On February 19, 1473, Nicolaus Copernicus is born in Torun, a city in north-central Poland on the Vistula River. The father of modern astronomy, he was the first modern European scientist to propose that Earth and other planets revolve around the sun.
While studying at the University of Bologna, he lived for a time in the home of Domenico Maria de Novara, the principal astronomer at the university. Astronomy and astrology were at the time closely related and equally regarded, and Novara had the responsibility of issuing astrological prognostications for Bologna. Copernicus sometimes assisted him in his observations, and Novara exposed him to criticism of both astrology and aspects of the Ptolemaic system, which placed Earth at the center of the universe.
Copernicus later studied at the University of Padua and in 1503 received a doctorate in canon law from the University of Ferrara. He returned to Poland, where he became a church administrator and doctor. In his free time, he dedicated himself to scholarly pursuits, which sometimes included astronomical work. By 1514, his reputation as an astronomer was such that he was consulted by church leaders attempting to reform the Julian calendar.
The cosmology of early 16th-century Europe held that Earth sat stationary and motionless at the center of several rotating, concentric spheres that bore the celestial bodies: the sun, the moon, the known planets, and the stars. From ancient times, philosophers adhered to the belief that the heavens were arranged in circles (which by definition are perfectly round), causing confusion among astronomers who recorded the often eccentric motion of the planets, which sometimes appeared to halt in their orbit of Earth and move retrograde across the sky.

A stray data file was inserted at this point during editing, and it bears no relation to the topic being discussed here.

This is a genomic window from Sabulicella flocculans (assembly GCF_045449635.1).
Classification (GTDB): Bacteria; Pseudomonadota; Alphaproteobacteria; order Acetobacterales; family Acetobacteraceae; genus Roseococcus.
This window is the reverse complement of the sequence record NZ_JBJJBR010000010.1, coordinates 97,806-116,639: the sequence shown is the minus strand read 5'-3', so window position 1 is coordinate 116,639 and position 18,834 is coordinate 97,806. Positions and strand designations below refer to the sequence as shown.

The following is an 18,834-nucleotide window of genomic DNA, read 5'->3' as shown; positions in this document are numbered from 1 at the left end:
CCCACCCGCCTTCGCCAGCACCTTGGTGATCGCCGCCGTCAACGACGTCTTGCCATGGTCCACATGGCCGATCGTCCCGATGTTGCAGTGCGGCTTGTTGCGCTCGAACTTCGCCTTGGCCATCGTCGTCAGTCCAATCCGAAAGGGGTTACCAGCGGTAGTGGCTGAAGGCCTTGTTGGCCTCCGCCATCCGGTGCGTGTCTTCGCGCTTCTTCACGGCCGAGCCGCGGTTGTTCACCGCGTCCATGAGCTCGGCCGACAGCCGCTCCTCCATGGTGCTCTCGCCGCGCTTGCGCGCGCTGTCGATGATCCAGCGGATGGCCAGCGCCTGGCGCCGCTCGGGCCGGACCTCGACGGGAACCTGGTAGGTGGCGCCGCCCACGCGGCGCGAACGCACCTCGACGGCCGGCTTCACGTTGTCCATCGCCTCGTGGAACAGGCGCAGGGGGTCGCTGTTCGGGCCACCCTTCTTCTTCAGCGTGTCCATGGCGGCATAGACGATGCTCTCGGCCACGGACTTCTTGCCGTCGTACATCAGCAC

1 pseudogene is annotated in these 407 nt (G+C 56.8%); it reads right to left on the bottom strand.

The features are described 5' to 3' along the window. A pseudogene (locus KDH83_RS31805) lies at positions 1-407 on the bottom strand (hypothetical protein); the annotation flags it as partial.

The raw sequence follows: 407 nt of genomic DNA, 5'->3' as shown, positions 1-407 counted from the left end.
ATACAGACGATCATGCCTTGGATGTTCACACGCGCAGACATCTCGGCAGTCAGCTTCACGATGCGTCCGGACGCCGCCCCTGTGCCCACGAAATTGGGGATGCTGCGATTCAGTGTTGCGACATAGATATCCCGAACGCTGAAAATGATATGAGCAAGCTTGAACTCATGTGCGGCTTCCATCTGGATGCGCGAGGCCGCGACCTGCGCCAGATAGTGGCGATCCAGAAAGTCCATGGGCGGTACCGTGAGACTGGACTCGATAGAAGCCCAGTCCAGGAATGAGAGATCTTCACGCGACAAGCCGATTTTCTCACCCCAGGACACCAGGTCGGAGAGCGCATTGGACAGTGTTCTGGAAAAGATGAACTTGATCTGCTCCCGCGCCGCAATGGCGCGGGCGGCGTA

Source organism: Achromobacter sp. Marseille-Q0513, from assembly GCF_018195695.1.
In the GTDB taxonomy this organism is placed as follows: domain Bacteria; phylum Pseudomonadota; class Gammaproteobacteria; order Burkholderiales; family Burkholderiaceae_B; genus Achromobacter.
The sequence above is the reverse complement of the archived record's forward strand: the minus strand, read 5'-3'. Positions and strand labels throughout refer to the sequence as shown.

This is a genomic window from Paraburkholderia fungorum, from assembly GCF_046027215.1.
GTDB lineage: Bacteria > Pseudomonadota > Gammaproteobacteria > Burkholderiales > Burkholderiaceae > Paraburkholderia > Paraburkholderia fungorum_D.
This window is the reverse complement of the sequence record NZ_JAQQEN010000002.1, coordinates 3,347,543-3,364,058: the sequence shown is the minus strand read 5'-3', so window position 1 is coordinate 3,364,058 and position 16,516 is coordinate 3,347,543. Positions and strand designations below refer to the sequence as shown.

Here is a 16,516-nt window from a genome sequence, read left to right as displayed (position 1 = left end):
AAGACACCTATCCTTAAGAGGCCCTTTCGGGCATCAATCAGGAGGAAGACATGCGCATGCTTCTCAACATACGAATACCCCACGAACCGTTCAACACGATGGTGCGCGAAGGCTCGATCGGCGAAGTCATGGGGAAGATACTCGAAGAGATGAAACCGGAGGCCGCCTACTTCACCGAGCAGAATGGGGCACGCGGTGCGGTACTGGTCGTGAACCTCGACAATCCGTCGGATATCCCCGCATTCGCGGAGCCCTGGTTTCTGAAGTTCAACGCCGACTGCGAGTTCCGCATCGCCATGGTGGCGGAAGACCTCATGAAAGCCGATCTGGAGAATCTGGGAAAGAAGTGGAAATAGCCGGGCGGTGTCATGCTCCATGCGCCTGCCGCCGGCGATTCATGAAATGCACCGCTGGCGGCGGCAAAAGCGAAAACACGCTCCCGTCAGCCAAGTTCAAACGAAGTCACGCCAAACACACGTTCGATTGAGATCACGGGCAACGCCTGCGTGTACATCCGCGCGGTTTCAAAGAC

For Copernicus, his heliocentric theory was by no means a watershed, for it created as many problems as it solved. For instance, heavy objects were always assumed to fall to the ground because Earth was the center of the universe. Why would they do so in a sun-centered system? He retained the ancient belief that circles governed the heavens, but his evidence showed that even in a sun-centered universe the planets and stars did not revolve around the sun in circular orbits. Because of these problems and others, Copernicus delayed publication of his major astronomical work, De revolutionibus orbium coelestium libri vi, or “Six Books Concerning the Revolutions of the Heavenly Orbs,” nearly all his life. Completed around 1530, it was not published until 1543–the year of his death.
In the work, Copernicus’ groundbreaking argument that Earth and the planets revolve around the sun led him to make a number of other major astronomical discoveries. While revolving around the sun, Earth, he argued, spins on its axis daily. Earth takes one year to orbit the sun and during this time wobbles gradually on its axis, which accounts for the precession of the equinoxes. Major flaws in the work include his concept of the sun as the center of the whole universe, not just the solar system, and his failure to grasp the reality of elliptical orbits, which forced him to incorporate numerous epicycles into his system, as did Ptolemy. With no concept of gravity, Earth and the planets still revolved around the sun on giant transparent spheres. —History